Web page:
DENMARK - Labour-market pensions group PKA is setting up a separate investment firm to focus on alternatives, targeting DKK12bn (€1.6bn) in investment over the next three years.
The new subsidiary - PKA AIP (Alternative Investment Partners) - will invest in private equity, woodland, agriculture and infrastructure, including wind energy, according to PKA.
Jens Henrik Staugaard Johansen, managing partner in PKA AIP, said: "In the last few years, PKA has gradually increased its level of investment in private equity, as well as infrastructure, agricultural and woodland, and the new company will be a natural extension of this strategy.
"We will become a close-knit little team that can concentrate on further strengthening the investment process to improve long-term profit," he said.
PKA said it was separating these activities from its investment department to increase the focus on this type of investment.
This would happen by cooperating more closely with other players in the market and by taking over some of the activities that have been managed externally up to now, it said.
Apart from Staugaard Johansen, partners in the new company are Anders Dalhoff and portfolio manager Christian Drews-Olesen.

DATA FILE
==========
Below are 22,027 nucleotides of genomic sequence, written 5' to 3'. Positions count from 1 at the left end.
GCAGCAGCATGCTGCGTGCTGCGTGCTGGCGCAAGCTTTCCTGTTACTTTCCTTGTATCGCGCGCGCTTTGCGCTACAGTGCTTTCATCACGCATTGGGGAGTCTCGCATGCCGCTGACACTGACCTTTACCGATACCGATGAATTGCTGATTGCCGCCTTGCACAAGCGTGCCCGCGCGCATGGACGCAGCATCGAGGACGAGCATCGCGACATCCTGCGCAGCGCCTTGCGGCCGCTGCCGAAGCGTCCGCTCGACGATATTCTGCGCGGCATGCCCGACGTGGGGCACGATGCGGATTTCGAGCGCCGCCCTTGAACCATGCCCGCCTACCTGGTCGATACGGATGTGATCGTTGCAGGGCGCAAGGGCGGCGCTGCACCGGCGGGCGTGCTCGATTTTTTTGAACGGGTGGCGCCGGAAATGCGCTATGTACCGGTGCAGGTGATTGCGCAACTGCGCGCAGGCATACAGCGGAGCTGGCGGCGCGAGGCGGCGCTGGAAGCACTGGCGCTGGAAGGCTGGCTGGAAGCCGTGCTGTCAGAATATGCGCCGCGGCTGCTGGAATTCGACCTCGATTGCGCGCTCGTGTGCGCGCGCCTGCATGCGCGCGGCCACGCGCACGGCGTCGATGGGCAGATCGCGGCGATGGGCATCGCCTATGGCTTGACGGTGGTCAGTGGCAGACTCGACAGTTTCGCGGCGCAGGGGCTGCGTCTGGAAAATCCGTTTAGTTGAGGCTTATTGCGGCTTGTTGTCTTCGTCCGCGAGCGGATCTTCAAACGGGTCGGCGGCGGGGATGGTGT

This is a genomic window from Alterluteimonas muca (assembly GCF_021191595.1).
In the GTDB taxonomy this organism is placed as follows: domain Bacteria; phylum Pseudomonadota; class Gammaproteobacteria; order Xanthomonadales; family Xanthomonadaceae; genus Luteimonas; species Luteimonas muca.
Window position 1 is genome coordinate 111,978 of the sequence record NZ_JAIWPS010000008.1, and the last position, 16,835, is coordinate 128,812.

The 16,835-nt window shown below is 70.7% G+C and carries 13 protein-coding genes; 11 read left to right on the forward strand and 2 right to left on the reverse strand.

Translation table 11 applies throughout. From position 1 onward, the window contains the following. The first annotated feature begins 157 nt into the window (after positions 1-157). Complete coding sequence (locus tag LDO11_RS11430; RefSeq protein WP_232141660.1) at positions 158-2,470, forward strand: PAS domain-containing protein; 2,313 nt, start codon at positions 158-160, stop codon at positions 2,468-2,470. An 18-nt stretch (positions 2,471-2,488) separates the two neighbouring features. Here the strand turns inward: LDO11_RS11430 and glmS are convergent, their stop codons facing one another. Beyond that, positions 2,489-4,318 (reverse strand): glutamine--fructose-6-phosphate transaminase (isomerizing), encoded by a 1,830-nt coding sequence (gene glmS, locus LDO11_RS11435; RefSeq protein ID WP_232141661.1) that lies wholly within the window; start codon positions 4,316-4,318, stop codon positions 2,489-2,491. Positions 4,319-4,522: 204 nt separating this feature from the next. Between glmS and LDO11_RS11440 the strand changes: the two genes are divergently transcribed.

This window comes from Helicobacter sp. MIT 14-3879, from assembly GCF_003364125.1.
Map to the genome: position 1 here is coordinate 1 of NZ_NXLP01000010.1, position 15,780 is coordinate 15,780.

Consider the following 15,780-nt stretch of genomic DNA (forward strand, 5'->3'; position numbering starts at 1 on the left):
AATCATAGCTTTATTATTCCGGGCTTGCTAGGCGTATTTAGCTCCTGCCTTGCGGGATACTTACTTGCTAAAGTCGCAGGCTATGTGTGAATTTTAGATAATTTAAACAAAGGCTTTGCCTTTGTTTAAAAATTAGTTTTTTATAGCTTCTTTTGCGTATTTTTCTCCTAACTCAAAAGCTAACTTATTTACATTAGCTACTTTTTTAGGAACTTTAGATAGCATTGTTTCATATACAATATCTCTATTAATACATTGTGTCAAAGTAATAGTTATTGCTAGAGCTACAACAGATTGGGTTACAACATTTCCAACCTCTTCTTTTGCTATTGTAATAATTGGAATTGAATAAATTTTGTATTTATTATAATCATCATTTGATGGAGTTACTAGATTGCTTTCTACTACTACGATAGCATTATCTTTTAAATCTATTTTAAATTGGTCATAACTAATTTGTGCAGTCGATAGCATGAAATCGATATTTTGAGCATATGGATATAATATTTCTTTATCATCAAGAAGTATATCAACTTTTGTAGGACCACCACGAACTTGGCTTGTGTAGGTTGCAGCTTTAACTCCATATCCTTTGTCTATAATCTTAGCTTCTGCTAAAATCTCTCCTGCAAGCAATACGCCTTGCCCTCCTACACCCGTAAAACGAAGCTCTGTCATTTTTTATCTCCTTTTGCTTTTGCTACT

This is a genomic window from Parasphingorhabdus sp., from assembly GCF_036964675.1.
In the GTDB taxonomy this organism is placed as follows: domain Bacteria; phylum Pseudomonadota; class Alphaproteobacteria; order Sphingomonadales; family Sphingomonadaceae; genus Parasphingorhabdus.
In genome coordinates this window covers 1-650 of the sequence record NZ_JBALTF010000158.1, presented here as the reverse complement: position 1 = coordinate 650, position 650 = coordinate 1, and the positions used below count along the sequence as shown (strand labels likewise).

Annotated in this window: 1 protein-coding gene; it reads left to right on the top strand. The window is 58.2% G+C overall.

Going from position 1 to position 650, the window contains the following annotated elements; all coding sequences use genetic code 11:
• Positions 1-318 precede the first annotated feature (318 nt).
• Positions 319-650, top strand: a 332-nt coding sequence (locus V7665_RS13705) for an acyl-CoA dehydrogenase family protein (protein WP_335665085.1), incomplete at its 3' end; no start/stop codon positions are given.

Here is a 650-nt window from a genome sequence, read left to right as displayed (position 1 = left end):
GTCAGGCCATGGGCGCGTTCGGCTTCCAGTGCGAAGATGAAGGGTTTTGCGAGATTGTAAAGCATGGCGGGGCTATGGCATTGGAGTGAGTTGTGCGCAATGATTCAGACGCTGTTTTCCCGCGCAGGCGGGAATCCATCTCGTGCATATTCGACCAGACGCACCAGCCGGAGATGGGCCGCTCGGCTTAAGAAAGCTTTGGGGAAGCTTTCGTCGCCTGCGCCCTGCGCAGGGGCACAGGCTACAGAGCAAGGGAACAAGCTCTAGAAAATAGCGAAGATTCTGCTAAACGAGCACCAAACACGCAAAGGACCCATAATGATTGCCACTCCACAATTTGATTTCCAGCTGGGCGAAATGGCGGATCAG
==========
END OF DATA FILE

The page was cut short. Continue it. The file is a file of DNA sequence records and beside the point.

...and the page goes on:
PKA AIP officially started up on 1 April, and by the end of 2012, the team should consist of 5-6 staff, according to the plan.
Peter Damgaard Jensen, PKA's managing director, said: "PKA will continue to invest in so-called alternative investments, and we have created these opportunities by establishing PKA AIP, which will be able to use all its resources for just this.
"At the same time, the DKK12bn that the firm will invest shows we are taking this seriously."
The DKK160bn (€21.5bn) pensions group, which manages five healthcare-sector pension funds, said earlier this year it would step up investment in alternatives such as agriculture, commodities and infrastructure.
This would allow it to spread risk and achieve stable returns despite big swings on the financial markets, Damgaard Jensen said at the time.
Separately, PKA has recently taken the first steps in a major equities revamp, axing some traditional mandates to boost exposure to new sources of return such as low volatility, dividends and merger arbitrage.
The entire equities portfolio is being reengineered over the course of this year to take in a wide range of risk premia - or sources of return - to improve its risk-adjusted return and cut investment costs.
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